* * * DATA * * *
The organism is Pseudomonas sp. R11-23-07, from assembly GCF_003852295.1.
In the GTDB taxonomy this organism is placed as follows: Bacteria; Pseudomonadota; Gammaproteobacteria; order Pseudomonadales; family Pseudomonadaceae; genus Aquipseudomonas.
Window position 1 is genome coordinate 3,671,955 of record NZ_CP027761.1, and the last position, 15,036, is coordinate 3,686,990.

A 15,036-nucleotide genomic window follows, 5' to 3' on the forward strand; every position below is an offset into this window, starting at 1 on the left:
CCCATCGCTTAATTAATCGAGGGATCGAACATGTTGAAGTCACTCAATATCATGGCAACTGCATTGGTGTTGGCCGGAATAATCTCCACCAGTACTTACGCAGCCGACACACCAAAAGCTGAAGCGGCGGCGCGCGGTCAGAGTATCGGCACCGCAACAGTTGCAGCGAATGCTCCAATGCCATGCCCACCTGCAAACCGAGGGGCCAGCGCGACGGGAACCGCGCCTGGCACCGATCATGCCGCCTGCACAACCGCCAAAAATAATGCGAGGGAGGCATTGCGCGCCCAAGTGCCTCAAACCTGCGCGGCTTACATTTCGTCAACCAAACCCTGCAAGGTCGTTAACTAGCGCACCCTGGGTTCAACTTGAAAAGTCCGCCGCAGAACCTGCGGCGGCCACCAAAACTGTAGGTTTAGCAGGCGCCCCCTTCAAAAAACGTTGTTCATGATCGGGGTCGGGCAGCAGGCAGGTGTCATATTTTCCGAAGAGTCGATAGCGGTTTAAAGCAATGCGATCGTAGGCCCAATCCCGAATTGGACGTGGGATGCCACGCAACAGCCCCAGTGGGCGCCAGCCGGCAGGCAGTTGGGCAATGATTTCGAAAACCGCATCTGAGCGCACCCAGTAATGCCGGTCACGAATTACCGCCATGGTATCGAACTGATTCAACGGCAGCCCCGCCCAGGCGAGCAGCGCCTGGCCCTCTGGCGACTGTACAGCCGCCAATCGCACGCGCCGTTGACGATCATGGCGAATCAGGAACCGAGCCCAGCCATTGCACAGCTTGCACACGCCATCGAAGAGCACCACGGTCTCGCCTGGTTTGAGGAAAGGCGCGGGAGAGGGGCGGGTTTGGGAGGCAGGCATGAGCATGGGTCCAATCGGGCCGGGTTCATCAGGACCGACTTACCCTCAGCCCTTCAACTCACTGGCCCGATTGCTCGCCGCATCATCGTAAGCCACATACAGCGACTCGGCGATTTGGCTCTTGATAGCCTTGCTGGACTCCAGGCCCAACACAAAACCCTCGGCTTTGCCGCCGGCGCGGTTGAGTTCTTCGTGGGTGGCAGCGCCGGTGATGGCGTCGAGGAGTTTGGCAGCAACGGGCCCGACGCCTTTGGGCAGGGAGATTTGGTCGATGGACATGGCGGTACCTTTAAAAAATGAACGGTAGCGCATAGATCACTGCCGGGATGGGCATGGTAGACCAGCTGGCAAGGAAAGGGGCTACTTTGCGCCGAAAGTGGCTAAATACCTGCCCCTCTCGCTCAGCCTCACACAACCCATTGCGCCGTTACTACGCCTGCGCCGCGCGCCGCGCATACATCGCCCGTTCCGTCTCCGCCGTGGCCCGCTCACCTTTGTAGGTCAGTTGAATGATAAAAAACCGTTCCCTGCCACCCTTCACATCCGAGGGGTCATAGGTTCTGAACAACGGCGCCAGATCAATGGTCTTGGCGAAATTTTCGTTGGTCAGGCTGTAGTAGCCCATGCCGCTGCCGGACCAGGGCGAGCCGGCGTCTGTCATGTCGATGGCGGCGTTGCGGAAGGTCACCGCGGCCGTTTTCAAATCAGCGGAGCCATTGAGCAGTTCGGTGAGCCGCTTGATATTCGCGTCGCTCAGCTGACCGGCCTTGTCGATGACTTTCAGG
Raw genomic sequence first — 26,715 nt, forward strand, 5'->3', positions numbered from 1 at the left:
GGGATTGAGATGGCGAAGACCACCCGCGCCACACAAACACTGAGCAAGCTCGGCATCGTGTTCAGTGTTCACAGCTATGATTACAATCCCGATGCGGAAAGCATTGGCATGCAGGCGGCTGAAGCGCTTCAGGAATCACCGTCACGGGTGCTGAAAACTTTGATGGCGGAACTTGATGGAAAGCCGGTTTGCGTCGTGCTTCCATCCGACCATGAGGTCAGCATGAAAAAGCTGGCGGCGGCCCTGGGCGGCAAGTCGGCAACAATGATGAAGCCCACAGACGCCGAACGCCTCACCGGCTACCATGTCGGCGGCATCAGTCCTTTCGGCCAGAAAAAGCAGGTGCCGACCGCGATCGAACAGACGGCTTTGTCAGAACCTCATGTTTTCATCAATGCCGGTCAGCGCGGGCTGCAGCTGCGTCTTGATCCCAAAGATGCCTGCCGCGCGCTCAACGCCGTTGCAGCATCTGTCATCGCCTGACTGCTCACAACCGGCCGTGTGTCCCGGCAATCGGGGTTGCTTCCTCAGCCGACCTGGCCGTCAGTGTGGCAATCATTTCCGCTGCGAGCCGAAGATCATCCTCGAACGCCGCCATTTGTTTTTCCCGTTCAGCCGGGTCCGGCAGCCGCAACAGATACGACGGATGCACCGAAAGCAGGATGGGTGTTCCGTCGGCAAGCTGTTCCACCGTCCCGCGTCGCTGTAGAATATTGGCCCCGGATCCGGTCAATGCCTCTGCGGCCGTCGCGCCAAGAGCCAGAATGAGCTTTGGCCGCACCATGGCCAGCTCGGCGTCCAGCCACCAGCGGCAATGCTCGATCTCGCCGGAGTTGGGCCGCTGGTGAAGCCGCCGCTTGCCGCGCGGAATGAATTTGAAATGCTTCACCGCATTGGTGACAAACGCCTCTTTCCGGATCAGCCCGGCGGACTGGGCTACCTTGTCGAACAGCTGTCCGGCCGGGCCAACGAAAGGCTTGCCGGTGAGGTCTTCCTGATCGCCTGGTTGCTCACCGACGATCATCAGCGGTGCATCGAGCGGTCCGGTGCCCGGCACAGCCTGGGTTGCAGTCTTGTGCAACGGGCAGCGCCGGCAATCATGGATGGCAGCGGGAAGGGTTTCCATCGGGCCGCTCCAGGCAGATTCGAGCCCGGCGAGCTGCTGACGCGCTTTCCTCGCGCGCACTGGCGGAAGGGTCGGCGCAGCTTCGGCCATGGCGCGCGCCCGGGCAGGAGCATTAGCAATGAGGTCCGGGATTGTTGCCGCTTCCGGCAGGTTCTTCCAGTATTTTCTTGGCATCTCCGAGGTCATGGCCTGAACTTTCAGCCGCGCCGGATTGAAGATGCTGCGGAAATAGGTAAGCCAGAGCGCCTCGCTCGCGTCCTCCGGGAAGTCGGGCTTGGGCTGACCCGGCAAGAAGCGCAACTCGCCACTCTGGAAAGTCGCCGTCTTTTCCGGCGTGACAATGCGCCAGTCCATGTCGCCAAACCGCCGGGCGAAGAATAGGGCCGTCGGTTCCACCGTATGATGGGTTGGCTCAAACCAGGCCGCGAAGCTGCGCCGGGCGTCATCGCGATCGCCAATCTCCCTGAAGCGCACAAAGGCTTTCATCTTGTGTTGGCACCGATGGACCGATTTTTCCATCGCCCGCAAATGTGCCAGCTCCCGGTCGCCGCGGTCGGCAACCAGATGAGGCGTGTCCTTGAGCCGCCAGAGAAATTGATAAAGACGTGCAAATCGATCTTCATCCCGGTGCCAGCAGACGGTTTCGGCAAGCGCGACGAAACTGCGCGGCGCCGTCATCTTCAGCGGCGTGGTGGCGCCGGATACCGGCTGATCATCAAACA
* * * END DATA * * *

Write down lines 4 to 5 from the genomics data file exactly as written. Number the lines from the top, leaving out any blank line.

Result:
A 15,036-nucleotide genomic window follows, 5' to 3' on the forward strand; every position below is an offset into this window, starting at 1 on the left:
CCCATCGCTTAATTAATCGAGGGATCGAACATGTTGAAGTCACTCAATATCATGGCAACTGCATTGGTGTTGGCCGGAATAATCTCCACCAGTACTTACGCAGCCGACACACCAAAAGCTGAAGCGGCGGCGCGCGGTCAGAGTATCGGCACCGCAACAGTTGCAGCGAATGCTCCAATGCCATGCCCACCTGCAAACCGAGGGGCCAGCGCGACGGGAACCGCGCCTGGCACCGATCATGCCGCCTGCACAACCGCCAAAAATAATGCGAGGGAGGCATTGCGCGCCCAAGTGCCTCAAACCTGCGCGGCTTACATTTCGTCAACCAAACCCTGCAAGGTCGTTAACTAGCGCACCCTGGGTTCAACTTGAAAAGTCCGCCGCAGAACCTGCGGCGGCCACCAAAACTGTAGGTTTAGCAGGCGCCCCCTTCAAAAAACGTTGTTCATGATCGGGGTCGGGCAGCAGGCAGGTGTCATATTTTCCGAAGAGTCGATAGCGGTTTAAAGCAATGCGATCGTAGGCCCAATCCCGAATTGGACGTGGGATGCCACGCAACAGCCCCAGTGGGCGCCAGCCGGCAGGCAGTTGGGCAATGATTTCGAAAACCGCATCTGAGCGCACCCAGTAATGCCGGTCACGAATTACCGCCATGGTATCGAACTGATTCAACGGCAGCCCCGCCCAGGCGAGCAGCGCCTGGCCCTCTGGCGACTGTACAGCCGCCAATCGCACGCGCCGTTGACGATCATGGCGAATCAGGAACCGAGCCCAGCCATTGCACAGCTTGCACACGCCATCGAAGAGCACCACGGTCTCGCCTGGTTTGAGGAAAGGCGCGGGAGAGGGGCGGGTTTGGGAGGCAGGCATGAGCATGGGTCCAATCGGGCCGGGTTCATCAGGACCGACTTACCCTCAGCCCTTCAACTCACTGGCCCGATTGCTCGCCGCATCATCGTAAGCCACATACAGCGACTCGGCGATTTGGCTCTTGATAGCCTTGCTGGACTCCAGGCCCAACACAAAACCCTCGGCTTTGCCGCCGGCGCGGTTGAGTTCTTCGTGGGTGGCAGCGCCGGTGATGGCGTCGAGGAGTTTGGCAGCAACGGGCCCGACGCCTTTGGGCAGGGAGATTTGGTCGATGGACATGGCGGTACCTTTAAAAAATGAACGGTAGCGCATAGATCACTGCCGGGATGGGCATGGTAGACCAGCTGGCAAGGAAAGGGGCTACTTTGCGCCGAAAGTGGCTAAATACCTGCCCCTCTCGCTCAGCCTCACACAACCCATTGCGCCGTTACTACGCCTGCGCCGCGCGCCGCGCATACATCGCCCGTTCCGTCTCCGCCGTGGCCCGCTCACCTTTGTAGGTCAGTTGAATGATAAAAAACCGTTCCCTGCCACCCTTCACATCCGAGGGGTCATAGGTTCTGAACAACGGCGCCAGATCAATGGTCTTGGCGAAATTTTCGTTGGTCAGGCTGTAGTAGCCCATGCCGCTGCCGGACCAGGGCGAGCCGGCGTCTGTCATGTCGATGGCGGCGTTGCGGAAGGTCACCGCGGCCGTTTTCAAATCAGCGGAGCCATTGAGCAGTTCGGTGAGCCGCTTGATATTCGCGTCGCTCAGCTGACCGGCCTTGTCGATGACTTTCAGG